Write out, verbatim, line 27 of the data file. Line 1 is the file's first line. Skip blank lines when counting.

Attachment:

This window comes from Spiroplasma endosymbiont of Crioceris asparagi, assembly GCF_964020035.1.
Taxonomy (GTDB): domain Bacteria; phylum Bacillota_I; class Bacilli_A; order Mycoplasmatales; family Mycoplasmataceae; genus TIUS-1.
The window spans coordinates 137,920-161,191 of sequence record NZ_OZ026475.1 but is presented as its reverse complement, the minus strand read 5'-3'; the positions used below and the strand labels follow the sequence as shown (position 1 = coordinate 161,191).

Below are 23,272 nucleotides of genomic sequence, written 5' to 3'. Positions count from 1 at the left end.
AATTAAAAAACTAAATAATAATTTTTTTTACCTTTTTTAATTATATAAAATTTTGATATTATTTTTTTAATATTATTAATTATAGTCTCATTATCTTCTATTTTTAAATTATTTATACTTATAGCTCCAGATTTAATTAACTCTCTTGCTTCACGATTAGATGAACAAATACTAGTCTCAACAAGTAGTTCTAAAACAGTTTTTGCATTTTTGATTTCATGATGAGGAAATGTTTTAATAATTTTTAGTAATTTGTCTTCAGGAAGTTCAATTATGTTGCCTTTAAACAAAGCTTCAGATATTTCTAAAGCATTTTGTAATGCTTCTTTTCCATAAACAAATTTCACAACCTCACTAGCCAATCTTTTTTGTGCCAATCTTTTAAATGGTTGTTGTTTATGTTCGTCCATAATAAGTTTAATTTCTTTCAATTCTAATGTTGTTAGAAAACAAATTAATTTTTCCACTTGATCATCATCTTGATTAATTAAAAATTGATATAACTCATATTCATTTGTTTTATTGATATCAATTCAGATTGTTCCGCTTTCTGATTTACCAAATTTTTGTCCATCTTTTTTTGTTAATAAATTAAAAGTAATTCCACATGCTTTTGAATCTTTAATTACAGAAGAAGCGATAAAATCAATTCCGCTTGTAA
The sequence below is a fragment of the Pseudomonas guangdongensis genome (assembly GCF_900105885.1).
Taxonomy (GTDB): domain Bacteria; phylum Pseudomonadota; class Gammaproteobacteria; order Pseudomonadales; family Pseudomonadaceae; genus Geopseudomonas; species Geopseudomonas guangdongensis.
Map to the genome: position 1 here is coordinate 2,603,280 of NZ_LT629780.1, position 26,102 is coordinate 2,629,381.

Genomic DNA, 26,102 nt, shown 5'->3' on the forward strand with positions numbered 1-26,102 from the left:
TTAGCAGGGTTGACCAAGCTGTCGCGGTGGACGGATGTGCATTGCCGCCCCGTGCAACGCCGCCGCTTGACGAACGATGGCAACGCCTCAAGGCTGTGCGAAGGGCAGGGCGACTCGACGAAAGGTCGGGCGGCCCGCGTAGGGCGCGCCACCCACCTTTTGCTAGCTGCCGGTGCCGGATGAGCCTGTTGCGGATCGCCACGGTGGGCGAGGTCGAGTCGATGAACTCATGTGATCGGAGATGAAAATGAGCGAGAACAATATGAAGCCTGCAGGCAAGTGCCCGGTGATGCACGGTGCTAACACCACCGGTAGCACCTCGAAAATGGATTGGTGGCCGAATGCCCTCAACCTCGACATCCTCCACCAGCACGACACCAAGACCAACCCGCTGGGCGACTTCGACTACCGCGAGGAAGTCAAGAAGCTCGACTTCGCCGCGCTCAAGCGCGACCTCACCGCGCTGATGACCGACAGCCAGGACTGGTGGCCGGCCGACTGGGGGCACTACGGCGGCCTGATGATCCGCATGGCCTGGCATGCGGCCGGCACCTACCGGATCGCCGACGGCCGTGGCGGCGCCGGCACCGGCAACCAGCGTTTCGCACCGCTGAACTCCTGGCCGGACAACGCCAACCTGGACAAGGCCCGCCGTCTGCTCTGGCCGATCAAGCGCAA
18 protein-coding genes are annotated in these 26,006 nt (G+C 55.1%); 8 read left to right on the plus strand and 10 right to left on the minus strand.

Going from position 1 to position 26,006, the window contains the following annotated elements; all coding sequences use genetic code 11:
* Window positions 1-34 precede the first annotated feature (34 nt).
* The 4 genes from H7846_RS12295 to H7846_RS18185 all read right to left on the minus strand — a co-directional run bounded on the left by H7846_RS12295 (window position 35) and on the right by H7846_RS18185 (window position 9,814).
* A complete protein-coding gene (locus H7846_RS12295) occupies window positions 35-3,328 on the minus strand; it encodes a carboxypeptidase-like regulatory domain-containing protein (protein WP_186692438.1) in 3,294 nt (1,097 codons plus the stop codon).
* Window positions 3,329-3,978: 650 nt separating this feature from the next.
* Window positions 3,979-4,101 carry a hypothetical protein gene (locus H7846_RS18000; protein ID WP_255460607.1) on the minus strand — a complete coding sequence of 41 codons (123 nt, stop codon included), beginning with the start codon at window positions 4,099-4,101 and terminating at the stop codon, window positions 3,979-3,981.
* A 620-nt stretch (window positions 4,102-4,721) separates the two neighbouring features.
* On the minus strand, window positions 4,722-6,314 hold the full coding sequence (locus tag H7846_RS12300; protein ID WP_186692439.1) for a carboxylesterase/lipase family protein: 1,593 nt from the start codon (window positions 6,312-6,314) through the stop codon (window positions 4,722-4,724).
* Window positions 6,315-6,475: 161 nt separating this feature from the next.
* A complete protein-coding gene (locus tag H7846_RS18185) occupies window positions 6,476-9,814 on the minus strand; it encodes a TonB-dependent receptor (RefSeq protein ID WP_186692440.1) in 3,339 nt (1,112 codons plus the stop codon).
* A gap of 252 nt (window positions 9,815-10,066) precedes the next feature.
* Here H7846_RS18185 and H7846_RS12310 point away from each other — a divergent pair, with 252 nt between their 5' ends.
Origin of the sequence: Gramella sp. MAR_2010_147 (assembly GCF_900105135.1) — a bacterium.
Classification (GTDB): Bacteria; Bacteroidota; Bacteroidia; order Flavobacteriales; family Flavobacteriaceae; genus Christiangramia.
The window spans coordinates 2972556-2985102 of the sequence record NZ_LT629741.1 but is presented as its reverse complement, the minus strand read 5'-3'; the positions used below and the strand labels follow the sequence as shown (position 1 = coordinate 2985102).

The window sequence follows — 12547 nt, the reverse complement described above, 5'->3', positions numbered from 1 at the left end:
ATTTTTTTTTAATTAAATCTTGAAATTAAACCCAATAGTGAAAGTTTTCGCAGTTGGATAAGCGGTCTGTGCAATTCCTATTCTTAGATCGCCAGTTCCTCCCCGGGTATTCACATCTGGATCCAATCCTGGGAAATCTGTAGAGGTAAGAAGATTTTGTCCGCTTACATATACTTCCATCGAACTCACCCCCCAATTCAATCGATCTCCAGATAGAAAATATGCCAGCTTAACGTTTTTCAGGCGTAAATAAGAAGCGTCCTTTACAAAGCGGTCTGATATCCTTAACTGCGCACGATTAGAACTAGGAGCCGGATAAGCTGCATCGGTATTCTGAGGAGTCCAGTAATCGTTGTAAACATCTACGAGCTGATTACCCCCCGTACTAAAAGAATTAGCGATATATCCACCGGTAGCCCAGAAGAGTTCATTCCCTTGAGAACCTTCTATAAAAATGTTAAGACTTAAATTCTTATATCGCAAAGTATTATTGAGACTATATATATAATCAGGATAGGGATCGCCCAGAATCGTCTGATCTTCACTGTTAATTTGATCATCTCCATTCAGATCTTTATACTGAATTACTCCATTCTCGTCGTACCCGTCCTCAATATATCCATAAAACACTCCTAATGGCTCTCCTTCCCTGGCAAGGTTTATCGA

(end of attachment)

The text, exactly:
The window sequence follows — 12547 nt, the reverse complement described above, 5'->3', positions numbered from 1 at the left end: